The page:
It's one of the lesser-known battles of the First World War - mainly because the authorities were too embarrassed to tell anyone about it - but on the 26th October 1914 Cromarty witnessed its very own sea battle. You can read all about it in the current issue of History Scotland magazine (have a look at their Facebook page). In a nutshell, with the Fleet at anchor in the Frth, HMS Queen Mary and HMS Lion received a signal that there was a suspected German submarine in the Frth and the crews opened fire with their 4" guns at what may have an innocent wave, or an even more innocent dolphin. Jemimaville took the brunt of the shelling, and a ten month old baby, Alexandria McGill, nearly lost her leg when the second floor of her house collapsed on top of her cradle. She limped for the rest of her life, and the only compensation she received from the Admiralty was a silver rattle inscribed 'A Present to Baby McGill from HMS Lion, October 1914'.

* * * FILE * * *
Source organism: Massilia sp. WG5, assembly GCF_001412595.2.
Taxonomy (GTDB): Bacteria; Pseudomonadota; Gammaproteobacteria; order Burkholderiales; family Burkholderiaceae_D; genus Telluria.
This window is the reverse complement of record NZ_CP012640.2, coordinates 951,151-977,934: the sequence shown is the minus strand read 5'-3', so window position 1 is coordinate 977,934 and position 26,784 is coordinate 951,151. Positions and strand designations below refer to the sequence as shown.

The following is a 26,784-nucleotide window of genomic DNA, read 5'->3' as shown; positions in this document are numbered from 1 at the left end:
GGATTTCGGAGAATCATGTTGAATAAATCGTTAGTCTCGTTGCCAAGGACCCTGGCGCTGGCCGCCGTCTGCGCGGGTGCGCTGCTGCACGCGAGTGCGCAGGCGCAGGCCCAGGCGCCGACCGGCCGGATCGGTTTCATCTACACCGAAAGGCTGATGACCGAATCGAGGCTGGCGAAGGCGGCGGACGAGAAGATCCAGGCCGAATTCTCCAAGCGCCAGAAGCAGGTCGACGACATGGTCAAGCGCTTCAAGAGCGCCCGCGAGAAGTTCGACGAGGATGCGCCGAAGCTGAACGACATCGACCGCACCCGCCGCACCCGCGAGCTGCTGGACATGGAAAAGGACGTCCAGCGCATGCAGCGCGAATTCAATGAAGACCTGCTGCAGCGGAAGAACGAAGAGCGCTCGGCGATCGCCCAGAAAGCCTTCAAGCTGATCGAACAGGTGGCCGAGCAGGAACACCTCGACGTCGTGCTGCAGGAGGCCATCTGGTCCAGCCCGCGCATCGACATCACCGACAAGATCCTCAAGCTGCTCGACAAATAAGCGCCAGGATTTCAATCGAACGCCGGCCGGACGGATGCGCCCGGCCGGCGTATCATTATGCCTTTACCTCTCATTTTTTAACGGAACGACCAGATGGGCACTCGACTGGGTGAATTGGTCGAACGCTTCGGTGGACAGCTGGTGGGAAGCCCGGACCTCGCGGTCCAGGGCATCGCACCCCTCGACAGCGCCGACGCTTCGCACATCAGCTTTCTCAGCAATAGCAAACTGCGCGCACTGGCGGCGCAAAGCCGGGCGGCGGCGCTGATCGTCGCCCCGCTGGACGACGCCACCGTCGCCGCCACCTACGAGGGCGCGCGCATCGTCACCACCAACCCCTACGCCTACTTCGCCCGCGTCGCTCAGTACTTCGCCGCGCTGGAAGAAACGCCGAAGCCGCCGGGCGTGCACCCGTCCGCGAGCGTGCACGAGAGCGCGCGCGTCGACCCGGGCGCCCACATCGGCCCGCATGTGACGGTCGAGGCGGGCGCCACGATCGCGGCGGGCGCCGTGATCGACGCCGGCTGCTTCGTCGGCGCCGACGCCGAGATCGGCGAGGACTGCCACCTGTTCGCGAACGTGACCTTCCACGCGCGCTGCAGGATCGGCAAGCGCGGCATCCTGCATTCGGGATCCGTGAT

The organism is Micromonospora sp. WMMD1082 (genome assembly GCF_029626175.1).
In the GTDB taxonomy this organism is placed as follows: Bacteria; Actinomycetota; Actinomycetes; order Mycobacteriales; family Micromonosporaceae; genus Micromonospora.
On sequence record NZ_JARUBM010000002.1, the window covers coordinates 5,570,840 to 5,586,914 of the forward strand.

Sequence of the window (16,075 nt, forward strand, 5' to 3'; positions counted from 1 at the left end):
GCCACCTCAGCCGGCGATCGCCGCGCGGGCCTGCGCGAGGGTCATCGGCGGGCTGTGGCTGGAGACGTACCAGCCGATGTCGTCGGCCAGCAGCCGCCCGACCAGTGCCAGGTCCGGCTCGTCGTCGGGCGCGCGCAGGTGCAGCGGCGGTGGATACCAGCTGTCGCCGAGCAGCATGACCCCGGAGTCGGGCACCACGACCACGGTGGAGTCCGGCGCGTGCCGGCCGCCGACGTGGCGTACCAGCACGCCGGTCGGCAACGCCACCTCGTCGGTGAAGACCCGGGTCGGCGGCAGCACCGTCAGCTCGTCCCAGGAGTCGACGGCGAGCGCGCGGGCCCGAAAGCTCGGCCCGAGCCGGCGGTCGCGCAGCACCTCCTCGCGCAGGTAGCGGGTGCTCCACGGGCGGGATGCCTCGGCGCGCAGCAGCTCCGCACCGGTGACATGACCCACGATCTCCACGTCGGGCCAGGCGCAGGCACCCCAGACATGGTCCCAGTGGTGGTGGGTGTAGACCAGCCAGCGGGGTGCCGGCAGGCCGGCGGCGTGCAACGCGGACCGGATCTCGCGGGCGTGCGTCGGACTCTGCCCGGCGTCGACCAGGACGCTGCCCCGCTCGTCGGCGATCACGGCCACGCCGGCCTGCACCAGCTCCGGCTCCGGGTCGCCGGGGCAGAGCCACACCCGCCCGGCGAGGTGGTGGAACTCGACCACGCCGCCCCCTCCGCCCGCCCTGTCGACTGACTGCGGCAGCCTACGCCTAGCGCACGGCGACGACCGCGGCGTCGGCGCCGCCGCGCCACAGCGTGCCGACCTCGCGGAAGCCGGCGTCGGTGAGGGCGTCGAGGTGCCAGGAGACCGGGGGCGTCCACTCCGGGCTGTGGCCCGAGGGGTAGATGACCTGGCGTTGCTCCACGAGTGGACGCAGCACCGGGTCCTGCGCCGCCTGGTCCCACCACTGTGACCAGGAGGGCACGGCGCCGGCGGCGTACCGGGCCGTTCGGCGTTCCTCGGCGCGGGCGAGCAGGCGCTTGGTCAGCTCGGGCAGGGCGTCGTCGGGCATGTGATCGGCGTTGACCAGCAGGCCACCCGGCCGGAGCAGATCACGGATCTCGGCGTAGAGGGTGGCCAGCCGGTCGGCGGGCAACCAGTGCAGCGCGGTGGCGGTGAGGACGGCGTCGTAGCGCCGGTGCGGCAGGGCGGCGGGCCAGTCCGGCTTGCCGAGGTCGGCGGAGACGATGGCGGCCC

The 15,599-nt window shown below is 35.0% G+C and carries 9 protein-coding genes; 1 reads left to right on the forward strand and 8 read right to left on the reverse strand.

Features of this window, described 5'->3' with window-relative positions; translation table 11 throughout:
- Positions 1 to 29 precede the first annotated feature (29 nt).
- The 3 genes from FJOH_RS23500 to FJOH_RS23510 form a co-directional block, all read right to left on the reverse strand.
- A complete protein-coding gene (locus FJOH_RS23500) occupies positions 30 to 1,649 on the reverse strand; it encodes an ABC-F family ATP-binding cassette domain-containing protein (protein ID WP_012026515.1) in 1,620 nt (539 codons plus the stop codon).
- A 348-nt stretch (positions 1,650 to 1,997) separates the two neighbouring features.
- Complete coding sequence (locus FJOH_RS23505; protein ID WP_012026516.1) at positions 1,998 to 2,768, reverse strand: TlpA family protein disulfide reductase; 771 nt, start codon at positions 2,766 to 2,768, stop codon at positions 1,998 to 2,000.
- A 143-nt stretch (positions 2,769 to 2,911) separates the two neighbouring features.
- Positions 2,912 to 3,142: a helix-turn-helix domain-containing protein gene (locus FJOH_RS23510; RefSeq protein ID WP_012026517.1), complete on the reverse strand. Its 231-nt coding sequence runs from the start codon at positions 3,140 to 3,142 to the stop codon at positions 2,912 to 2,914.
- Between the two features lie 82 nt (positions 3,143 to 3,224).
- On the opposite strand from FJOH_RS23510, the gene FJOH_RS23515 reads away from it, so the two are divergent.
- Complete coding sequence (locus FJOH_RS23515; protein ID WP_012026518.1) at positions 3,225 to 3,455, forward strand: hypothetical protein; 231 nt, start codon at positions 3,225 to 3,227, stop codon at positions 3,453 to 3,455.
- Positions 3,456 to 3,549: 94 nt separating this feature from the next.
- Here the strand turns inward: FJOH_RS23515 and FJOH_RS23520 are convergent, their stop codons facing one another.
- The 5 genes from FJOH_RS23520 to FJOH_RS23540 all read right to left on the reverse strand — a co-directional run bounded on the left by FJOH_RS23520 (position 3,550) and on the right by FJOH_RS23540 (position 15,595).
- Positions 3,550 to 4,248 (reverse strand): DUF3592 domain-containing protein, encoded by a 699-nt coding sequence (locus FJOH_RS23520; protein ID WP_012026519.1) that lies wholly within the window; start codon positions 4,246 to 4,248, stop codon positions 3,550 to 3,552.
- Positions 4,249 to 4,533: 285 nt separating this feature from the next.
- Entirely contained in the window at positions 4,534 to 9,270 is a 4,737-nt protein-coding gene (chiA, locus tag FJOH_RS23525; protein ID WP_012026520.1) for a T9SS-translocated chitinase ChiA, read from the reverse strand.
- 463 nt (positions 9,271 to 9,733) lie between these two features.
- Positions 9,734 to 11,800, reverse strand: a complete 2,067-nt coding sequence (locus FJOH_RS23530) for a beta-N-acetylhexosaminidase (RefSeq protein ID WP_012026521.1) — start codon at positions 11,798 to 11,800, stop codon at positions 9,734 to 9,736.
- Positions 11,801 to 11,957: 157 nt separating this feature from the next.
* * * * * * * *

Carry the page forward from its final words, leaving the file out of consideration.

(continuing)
24 October 2014
The Battle of Cromarty